JUNCTION CITY, Ore. — House District Seat 14 candidates Val Hoyle and Dwight Coon are trying to set the record straight regarding a campaign controversy. Now Governor John Kitzhaber is weighing in.
The position they’re running for represents Junction City, Harrisburg and west Eugene.
Coon is the Republican candidate and the former Junction City mayor. Democrat incumbent Val Hoyle was first appointed to the Oregon Legislature in 2009 and elected in 2010.
This week, the campaign hit controversy. A pamphlet sent to voters by Coon states that he, not Hoyle, was responsible for moving forward a state mental hospital in Junction City.
Junction City began planning the hospital back in 2005. Infrastructure, including roads, lighting, water and sewer completed by fall of 2011. A majority of the progress was made while Coon was mayor.
“This was a project dealt with and moved forward by Junction City,” Coon said.
In a press conference Thursday, Coon said Hoyle never attended a single city council meeting.
Governor Kitzhaber and Congressman Peter DeFazio have thrown their support behind Hoyle.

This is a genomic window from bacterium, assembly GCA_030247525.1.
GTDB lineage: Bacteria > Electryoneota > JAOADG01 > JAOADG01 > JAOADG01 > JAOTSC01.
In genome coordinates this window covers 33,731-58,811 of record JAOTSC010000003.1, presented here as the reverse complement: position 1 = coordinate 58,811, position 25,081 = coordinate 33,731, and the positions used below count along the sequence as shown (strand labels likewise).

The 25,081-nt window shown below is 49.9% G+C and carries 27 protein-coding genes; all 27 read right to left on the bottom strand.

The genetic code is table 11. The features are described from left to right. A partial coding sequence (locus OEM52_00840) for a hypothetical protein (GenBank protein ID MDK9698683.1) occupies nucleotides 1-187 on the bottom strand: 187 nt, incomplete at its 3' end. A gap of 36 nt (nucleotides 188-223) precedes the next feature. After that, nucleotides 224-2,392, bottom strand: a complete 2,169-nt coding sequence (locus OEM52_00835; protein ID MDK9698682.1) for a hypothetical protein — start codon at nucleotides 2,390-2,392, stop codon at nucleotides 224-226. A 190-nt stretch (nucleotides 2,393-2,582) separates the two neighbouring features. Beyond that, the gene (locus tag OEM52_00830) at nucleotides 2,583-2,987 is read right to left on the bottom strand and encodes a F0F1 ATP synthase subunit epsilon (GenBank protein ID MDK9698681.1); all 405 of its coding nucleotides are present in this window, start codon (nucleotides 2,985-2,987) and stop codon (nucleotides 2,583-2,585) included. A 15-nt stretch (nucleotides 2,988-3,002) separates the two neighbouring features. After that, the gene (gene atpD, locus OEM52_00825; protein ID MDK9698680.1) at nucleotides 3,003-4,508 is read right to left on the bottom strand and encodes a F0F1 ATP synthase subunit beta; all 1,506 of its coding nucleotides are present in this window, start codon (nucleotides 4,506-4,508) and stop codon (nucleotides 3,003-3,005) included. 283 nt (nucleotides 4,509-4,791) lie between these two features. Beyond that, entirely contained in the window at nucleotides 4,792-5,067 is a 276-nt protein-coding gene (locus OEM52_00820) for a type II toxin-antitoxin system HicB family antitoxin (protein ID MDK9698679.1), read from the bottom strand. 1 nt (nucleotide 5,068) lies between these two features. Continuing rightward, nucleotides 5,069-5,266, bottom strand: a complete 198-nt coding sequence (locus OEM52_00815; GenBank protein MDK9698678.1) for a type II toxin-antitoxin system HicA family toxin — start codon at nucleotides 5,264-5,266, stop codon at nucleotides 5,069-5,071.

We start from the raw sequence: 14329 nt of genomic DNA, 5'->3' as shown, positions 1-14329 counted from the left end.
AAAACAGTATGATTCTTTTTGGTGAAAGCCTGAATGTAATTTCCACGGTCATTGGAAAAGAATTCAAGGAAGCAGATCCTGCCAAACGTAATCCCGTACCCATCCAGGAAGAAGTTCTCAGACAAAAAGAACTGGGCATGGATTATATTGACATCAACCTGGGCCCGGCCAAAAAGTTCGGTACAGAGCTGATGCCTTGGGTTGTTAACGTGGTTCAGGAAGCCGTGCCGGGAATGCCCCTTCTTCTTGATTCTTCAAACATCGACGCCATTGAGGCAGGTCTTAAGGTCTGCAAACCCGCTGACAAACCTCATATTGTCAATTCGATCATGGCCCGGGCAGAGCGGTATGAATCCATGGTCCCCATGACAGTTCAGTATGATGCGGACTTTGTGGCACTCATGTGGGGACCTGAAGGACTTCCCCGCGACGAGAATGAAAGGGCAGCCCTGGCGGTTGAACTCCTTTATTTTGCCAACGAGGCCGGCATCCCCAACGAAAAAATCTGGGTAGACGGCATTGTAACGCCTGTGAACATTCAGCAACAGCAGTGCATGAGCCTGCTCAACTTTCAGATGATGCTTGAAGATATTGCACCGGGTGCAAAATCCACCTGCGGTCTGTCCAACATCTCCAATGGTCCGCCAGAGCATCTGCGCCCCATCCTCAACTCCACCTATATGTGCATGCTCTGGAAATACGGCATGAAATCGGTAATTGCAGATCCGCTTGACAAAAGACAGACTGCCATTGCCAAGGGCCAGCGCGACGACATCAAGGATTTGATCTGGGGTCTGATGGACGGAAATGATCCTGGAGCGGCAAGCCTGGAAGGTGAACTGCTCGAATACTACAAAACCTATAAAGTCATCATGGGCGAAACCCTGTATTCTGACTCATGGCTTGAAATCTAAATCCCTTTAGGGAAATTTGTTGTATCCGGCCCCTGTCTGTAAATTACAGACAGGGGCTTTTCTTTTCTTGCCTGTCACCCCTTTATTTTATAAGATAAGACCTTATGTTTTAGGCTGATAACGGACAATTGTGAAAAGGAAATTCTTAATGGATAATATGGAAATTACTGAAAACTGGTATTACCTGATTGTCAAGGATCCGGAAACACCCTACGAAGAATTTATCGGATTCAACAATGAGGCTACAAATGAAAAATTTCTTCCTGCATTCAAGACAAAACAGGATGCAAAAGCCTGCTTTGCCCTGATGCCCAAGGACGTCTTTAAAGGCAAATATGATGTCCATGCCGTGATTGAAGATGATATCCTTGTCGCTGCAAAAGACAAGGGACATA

In a letter to House District 14 voters, the governor wrote: “Val has worked closely with me on this project and has never wavered on fighting to get it done, always with an eye on the bottom line.”
“Governor Kitzhaber wants to have a majority in the House and he’s afraid of losing that so of course, he’s going to support Val Hoyle,” Coon said.
The proposed hospital, which could provide hundreds of jobs, still needs funding and bipartisan support for completion. It could be brought to the legislature in 2013. Junction City resident Ellie Dumdi that’s the objective. She says she knows both candidates and is disappointed in the campaign.
“It has taken on an, ‘I did this and I did that.’ It should be a cooperative effort. We shouldn’t be pointing fingers at each other. This is an important to get the psychiatric hospital located in Juction City area,” Dumdi said.
Candidates are vying for all 60 representative seats in the Oregon legislature. Eight incumbents are not seeking re-election, six of which are Democrats and two are Republican.